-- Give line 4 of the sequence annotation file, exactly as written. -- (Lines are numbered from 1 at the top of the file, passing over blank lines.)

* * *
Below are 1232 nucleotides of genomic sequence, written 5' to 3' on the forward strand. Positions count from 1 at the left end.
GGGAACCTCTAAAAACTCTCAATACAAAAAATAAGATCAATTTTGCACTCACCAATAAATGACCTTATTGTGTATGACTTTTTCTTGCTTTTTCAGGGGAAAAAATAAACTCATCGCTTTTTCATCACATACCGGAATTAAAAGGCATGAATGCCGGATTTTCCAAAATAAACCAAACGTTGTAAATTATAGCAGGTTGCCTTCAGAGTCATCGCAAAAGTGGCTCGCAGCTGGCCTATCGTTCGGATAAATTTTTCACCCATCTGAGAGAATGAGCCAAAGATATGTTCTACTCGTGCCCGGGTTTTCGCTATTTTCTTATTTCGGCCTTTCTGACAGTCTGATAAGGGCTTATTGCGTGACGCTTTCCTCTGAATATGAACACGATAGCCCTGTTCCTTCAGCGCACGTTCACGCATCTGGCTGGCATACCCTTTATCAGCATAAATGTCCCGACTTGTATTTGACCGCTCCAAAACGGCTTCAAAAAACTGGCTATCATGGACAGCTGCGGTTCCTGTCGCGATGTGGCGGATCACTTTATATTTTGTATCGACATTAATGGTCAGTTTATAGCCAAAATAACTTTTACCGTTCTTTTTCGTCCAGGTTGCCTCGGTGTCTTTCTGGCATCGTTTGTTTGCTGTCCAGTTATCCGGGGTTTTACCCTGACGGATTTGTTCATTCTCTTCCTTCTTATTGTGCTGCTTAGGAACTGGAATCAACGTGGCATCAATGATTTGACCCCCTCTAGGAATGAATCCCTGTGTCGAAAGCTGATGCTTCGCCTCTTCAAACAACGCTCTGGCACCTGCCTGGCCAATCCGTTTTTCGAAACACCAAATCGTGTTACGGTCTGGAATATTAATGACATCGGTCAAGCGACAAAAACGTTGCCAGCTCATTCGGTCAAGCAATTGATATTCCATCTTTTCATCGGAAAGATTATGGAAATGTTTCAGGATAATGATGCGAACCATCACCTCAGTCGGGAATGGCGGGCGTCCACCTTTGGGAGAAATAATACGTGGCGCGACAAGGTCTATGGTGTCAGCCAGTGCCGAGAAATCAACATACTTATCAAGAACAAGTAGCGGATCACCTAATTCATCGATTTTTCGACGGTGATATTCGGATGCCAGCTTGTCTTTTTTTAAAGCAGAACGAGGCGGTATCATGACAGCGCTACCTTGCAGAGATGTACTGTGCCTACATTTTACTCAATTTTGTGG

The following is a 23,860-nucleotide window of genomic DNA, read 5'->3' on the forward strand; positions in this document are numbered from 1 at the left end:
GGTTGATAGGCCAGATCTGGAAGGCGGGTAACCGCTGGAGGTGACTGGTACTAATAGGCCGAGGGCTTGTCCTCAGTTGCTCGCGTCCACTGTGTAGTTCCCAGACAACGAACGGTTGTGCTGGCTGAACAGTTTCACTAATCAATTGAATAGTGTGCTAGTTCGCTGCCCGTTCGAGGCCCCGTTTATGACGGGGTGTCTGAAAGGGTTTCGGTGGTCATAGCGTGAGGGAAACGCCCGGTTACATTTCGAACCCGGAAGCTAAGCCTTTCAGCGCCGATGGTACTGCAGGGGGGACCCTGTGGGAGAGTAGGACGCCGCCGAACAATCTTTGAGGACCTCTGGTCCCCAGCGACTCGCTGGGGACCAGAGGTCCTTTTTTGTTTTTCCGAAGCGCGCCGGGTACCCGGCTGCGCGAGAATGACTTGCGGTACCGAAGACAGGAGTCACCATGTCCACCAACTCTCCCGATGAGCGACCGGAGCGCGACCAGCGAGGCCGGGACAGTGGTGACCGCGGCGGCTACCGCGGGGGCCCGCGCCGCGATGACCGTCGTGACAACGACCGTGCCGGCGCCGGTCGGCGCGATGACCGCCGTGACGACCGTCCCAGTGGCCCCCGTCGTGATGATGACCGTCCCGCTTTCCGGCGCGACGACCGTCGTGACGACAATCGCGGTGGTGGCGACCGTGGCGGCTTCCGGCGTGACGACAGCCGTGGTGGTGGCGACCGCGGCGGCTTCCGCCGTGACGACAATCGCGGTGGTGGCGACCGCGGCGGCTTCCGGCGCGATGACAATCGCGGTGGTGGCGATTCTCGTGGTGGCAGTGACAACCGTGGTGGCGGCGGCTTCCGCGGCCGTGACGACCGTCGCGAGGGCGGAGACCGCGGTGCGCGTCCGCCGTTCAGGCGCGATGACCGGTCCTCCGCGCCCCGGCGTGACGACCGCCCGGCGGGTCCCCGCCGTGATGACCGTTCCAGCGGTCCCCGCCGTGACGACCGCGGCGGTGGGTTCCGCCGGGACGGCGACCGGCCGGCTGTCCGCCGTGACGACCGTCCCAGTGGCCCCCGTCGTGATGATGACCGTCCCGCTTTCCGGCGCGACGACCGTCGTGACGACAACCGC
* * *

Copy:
GGTTGATAGGCCAGATCTGGAAGGCGGGTAACCGCTGGAGGTGACTGGTACTAATAGGCCGAGGGCTTGTCCTCAGTTGCTCGCGTCCACTGTGTAGTTCCCAGACAACGAACGGTTGTGCTGGCTGAACAGTTTCACTAATCAATTGAATAGTGTGCTAGTTCGCTGCCCGTTCGAGGCCCCGTTTATGACGGGGTGTCTGAAAGGGTTTCGGTGGTCATAGCGTGAGGGAAACGCCCGGTTACATTTCGAACCCGGAAGCTAAGCCTTTCAGCGCCGATGGTACTGCAGGGGGGACCCTGTGGGAGAGTAGGACGCCGCCGAACAATCTTTGAGGACCTCTGGTCCCCAGCGACTCGCTGGGGACCAGAGGTCCTTTTTTGTTTTTCCGAAGCGCGCCGGGTACCCGGCTGCGCGAGAATGACTTGCGGTACCGAAGACAGGAGTCACCATGTCCACCAACTCTCCCGATGAGCGACCGGAGCGCGACCAGCGAGGCCGGGACAGTGGTGACCGCGGCGGCTACCGCGGGGGCCCGCGCCGCGATGACCGTCGTGACAACGACCGTGCCGGCGCCGGTCGGCGCGATGACCGCCGTGACGACCGTCCCAGTGGCCCCCGTCGTGATGATGACCGTCCCGCTTTCCGGCGCGACGACCGTCGTGACGACAATCGCGGTGGTGGCGACCGTGGCGGCTTCCGGCGTGACGACAGCCGTGGTGGTGGCGACCGCGGCGGCTTCCGCCGTGACGACAATCGCGGTGGTGGCGACCGCGGCGGCTTCCGGCGCGATGACAATCGCGGTGGTGGCGATTCTCGTGGTGGCAGTGACAACCGTGGTGGCGGCGGCTTCCGCGGCCGTGACGACCGTCGCGAGGGCGGAGACCGCGGTGCGCGTCCGCCGTTCAGGCGCGATGACCGGTCCTCCGCGCCCCGGCGTGACGACCGCCCGGCGGGTCCCCGCCGTGATGACCGTTCCAGCGGTCCCCGCCGTGACGACCGCGGCGGTGGGTTCCGCCGGGACGGCGACCGGCCGGCTGTCCGCCGTGACGACCGTCCCAGTGGCCCCCGTCGTGATGATGACCGTCCCGCTTTCCGGCGCGACGACCGTCGTGACGACAACCGC